New dating evidence supports claims that bones found under a church floor in Bulgaria may be of John the Baptist, who is described in the Bible as a leading prophet and relative of Jesus Christ.
A team from the Oxford Radiocarbon Accelerator Unit at Oxford University dated a knucklebone from the right hand to the 1st century AD, a date which fits with the widely held view of when he would have lived. The researchers say they were surprised when they discovered the very early age of the remains adding, however, that dating evidence alone cannot prove the bones to be of John the Baptist. The new dating evidence was revealed earlier this week in a documentary made by The National Geographic channel.
The bones were originally discovered in 2010 by archaeologist Kazimir Popkonstantinov, excavating under an ancient church on an island in Bulgaria known as Sveti Ivan, which translates into English as St John. The knucklebone was one of six human bones, including a tooth and the face part of a cranium, found in small marble sarcophagus under the floor near the altar. Three animal bones were also inside the sarcophagus. Oxford professors Thomas Higham and Christopher Ramsey attempted to radiocarbon date four human bones, but only one of them contained a sufficient amount of collagen to be dated successfully.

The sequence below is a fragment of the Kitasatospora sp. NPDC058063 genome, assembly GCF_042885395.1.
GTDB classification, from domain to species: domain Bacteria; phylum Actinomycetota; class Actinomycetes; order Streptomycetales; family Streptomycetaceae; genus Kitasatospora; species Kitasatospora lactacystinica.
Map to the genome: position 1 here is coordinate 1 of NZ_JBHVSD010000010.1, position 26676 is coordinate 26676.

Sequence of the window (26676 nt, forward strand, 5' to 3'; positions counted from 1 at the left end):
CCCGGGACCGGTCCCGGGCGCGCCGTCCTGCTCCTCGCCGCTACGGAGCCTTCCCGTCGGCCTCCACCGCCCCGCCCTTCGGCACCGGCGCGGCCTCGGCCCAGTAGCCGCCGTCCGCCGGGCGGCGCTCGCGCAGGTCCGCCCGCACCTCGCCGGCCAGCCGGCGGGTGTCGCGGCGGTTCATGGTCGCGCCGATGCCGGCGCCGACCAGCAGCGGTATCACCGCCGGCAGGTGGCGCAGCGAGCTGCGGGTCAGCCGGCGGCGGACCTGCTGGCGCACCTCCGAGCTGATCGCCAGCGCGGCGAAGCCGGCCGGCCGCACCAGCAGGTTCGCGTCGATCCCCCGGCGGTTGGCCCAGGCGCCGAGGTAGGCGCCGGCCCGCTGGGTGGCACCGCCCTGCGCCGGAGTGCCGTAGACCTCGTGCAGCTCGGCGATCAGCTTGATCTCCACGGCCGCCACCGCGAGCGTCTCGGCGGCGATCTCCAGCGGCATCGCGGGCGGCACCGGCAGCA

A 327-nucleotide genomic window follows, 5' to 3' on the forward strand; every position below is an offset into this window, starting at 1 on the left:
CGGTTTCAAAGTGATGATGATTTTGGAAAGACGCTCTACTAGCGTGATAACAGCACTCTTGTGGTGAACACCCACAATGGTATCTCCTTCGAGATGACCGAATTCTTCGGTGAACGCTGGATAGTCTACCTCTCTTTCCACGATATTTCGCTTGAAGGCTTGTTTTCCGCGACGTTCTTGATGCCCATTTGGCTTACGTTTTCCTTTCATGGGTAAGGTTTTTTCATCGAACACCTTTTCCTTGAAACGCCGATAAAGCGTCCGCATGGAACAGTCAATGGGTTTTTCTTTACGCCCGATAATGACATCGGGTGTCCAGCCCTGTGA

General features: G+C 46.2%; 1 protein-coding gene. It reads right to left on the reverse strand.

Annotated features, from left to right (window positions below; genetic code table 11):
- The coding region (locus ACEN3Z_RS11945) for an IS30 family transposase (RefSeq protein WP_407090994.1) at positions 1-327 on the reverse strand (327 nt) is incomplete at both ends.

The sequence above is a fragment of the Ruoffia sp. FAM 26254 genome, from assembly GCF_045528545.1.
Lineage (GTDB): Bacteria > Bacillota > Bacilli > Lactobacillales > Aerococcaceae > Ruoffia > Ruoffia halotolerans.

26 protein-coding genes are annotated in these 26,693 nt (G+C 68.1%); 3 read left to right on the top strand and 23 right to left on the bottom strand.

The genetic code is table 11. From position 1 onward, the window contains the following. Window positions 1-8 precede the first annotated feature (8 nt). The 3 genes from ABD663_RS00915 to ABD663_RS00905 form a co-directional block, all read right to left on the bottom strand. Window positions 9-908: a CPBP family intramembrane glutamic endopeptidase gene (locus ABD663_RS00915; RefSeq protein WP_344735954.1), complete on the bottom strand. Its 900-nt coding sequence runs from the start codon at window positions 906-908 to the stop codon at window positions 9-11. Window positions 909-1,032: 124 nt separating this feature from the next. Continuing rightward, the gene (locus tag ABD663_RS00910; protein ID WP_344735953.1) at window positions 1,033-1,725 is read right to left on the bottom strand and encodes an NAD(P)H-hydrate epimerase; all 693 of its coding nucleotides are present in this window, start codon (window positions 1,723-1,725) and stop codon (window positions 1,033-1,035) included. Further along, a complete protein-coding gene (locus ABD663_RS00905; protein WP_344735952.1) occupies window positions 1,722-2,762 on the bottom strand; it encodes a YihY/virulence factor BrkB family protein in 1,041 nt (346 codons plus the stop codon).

Professor Higham commented, “We were surprised when the radiocarbon dating produced this very early age. We had suspected that the bones may have been more recent than this, perhaps from the third or fourth centuries. However, the result from the metacarpal hand bone is clearly consistent with someone who lived in the early first century AD. Whether that person is John the Baptist is a question that we cannot yet definitely answer and probably never will.”
Former Oxford student Dr Hannes Schroeder and Professor Eske Willerslev, both from the University of Copenhagen, also reconstructed the complete mitochondrial DNA genome sequence from three of the human bones to establish that the bones were all from the same individual. Significantly, they identified a family group of genes (mtDNA haplotype) as being a group most commonly found in the Near East, which is better known as the Middle East today